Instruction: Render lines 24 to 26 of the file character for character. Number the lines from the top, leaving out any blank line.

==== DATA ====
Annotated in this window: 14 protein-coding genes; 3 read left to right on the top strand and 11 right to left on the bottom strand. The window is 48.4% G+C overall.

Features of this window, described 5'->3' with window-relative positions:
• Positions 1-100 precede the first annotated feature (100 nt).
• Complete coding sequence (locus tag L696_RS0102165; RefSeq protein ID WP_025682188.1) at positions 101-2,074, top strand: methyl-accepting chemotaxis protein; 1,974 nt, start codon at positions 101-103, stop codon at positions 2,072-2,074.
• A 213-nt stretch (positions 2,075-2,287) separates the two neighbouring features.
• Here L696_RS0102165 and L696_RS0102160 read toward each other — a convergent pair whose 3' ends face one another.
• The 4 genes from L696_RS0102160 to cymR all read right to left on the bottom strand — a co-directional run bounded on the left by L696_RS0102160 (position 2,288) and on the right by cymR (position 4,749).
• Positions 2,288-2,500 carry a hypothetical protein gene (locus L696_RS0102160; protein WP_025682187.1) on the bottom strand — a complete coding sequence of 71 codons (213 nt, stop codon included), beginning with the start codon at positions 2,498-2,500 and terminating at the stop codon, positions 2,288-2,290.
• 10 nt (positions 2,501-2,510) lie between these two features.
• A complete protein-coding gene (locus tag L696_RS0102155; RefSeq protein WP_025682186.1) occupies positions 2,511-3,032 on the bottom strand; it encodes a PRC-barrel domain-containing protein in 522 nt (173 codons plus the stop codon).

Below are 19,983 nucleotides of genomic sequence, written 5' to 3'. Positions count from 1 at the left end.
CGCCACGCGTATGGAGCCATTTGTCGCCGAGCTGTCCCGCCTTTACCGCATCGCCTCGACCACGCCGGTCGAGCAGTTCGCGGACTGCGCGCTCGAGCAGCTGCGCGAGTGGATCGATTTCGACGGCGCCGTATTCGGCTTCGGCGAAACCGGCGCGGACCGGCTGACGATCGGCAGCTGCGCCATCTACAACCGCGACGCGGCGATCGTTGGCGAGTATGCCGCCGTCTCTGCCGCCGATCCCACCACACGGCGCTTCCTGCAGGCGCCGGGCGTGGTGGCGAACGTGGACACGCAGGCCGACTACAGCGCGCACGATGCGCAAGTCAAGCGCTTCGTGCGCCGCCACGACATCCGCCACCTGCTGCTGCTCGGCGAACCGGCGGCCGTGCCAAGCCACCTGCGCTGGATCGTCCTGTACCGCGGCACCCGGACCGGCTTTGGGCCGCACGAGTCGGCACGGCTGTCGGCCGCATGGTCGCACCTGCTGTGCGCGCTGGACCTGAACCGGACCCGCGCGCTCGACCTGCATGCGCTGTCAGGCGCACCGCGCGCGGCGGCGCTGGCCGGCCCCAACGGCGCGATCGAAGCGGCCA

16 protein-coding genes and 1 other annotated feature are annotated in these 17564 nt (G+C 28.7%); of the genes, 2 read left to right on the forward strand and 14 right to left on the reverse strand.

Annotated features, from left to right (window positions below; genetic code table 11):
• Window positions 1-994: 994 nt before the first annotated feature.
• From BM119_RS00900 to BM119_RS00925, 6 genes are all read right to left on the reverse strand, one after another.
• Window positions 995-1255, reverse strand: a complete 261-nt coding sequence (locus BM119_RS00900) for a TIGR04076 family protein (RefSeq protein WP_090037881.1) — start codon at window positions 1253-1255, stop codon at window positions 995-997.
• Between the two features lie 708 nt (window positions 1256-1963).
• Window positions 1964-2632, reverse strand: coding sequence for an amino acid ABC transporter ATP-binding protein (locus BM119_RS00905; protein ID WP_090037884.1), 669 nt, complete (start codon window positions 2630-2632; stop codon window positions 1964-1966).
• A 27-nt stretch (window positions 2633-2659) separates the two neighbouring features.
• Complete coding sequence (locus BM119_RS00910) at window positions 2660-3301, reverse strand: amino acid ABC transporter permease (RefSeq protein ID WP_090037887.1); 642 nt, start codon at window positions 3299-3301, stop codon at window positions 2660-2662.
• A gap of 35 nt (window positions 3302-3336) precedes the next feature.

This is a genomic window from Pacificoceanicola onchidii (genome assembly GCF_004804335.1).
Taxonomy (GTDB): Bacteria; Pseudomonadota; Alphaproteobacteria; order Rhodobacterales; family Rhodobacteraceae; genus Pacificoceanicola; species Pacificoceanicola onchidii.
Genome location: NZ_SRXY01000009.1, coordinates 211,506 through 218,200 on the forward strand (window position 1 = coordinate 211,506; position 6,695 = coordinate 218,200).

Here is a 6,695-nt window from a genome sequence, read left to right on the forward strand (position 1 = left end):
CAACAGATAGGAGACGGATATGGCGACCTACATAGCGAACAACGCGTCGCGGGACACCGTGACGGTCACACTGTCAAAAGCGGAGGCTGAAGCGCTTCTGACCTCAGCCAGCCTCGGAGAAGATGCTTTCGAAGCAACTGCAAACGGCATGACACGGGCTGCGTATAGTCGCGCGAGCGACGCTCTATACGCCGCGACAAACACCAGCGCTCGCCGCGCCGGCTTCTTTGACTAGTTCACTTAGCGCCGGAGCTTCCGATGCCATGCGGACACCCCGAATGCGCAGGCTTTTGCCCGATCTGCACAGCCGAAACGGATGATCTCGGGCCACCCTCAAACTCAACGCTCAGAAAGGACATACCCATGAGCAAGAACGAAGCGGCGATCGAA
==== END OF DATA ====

Taxonomy (GTDB): Bacteria; Pseudomonadota; Alphaproteobacteria; order Rhodobacterales; family Rhodobacteraceae; genus Pacificoceanicola; species Pacificoceanicola onchidii.
Genome location: NZ_SRXY01000009.1, coordinates 211,506 through 218,200 on the forward strand (window position 1 = coordinate 211,506; position 6,695 = coordinate 218,200).

Here is a 6,695-nt window from a genome sequence, read left to right on the forward strand (position 1 = left end):